CHARLESTON, W.Va. – Denise Marie Cottrill, 64, of Charleston, was sentenced today to two years and nine months in prison followed by three years of supervised release for possession with intent to distribute methamphetamine. Cottrill admitted a role in a large-scale drug trafficking organization (DTO) that operated in Kanawha County.
According to court documents and court testimony, Cottrill twice sold a total of approximately 7.2 grams of methamphetamine to confidential informants in January 2021, each time at her Charleston residence. On February 5, 2021, law enforcement officers executed a search warrant at Cottrill’s home and confiscated approximately 23 grams of methamphetamine. Cottrill admitted that she intended to distribute the methamphetamine.
Cottrill was among 17 people convicted following the dissolution of the DTO, which distributed more than 160 pounds of methamphetamine, along with quantities of fentanyl and other drugs, primarily in the Charleston, Rand and St Albans areas from March 2019 to September 2021. The investigation into the DTO resulted in the seizure of more than 12.3 pounds of methamphetamine, about 34 firearms, more than $86,000 in cash and multiple vehicles, including three motorcycles. The investigation also foiled a plot by four of the defendants to murder a person on Charleston’s west side on July 4, 2021.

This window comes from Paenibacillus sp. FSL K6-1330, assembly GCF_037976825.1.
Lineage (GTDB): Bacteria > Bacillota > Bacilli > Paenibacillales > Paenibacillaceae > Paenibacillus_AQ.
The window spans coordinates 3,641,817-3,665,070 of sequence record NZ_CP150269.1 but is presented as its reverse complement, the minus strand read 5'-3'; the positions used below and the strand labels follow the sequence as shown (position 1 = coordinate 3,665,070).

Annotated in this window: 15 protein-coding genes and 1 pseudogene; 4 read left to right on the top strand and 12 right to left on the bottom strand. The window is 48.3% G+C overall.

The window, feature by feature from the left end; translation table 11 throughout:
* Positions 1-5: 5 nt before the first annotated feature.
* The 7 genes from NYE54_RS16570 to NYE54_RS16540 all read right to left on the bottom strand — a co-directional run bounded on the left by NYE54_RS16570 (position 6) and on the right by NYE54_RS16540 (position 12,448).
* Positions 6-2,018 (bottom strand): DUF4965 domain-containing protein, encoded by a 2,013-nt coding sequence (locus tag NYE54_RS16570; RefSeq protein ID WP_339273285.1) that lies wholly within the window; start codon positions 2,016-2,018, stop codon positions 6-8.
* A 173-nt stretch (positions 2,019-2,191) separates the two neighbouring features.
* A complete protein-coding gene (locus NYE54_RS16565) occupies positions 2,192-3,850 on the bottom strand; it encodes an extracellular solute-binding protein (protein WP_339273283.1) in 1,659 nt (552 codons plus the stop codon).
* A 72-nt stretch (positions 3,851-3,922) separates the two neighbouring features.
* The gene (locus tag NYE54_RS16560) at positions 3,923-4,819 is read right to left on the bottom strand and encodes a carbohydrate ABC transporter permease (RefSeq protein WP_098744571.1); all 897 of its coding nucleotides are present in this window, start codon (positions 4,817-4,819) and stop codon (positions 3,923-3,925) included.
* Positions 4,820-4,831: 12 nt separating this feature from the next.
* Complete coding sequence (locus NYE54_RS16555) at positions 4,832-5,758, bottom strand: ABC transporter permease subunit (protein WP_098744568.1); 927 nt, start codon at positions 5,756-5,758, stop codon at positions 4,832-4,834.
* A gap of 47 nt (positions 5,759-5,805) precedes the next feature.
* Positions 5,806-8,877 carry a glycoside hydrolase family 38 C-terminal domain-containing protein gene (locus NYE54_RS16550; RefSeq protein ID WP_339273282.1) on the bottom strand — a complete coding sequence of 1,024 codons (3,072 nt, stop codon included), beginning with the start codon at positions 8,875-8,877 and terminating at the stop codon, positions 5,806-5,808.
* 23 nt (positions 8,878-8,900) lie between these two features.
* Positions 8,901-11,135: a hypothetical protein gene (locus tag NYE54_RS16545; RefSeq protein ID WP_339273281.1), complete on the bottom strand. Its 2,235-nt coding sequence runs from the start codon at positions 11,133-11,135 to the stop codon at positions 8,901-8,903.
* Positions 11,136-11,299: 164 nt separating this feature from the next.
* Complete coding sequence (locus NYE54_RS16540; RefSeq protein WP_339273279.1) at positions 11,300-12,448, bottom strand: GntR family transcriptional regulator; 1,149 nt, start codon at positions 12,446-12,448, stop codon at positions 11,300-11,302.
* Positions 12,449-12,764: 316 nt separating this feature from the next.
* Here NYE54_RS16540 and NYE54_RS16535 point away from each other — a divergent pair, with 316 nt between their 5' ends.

US Attorney Will Thompson made the announcement, praising the investigative work of the Federal Bureau of Investigation (FBI), the Bureau of Alcohol, Tobacco, Firearms and Explosives (ATF), the Charleston Police Department, the Metropolitan Drug Enforcement Network Team (MDENT) , the United States Marshals Service and the Putnam County Sheriff’s Office.
United States District Judge Joseph R. Goodwin returned the verdict. Assistant United States Attorneys Joshua Hanks and Alex Hamner prosecuted the case.
The investigation was part of the Justice Department’s Organized Crime Drug Enforcement (OCDETF) task force. Established in 1982 to conduct comprehensive, multi-stage attacks on major drug trafficking and money laundering organizations, OCDETF is the cornerstone of the Department of Justice’s strategy to reduce drug use. Today, OCDETF combines the resources and expertise of its member federal agencies in collaboration with state and local law enforcement agencies. The primary mission of the OCDETF program is to identify, disrupt, and dismantle the most serious drug trafficking organizations, transnational criminal organizations, and money laundering organizations that pose a significant threat to the public safety, economic, or national security of the United States.
A copy of this press release is available on the website of the US Attorney for the Southern District of West Virginia. Related court documents and information can be found on PACER by searching Case #2:21-cr-172.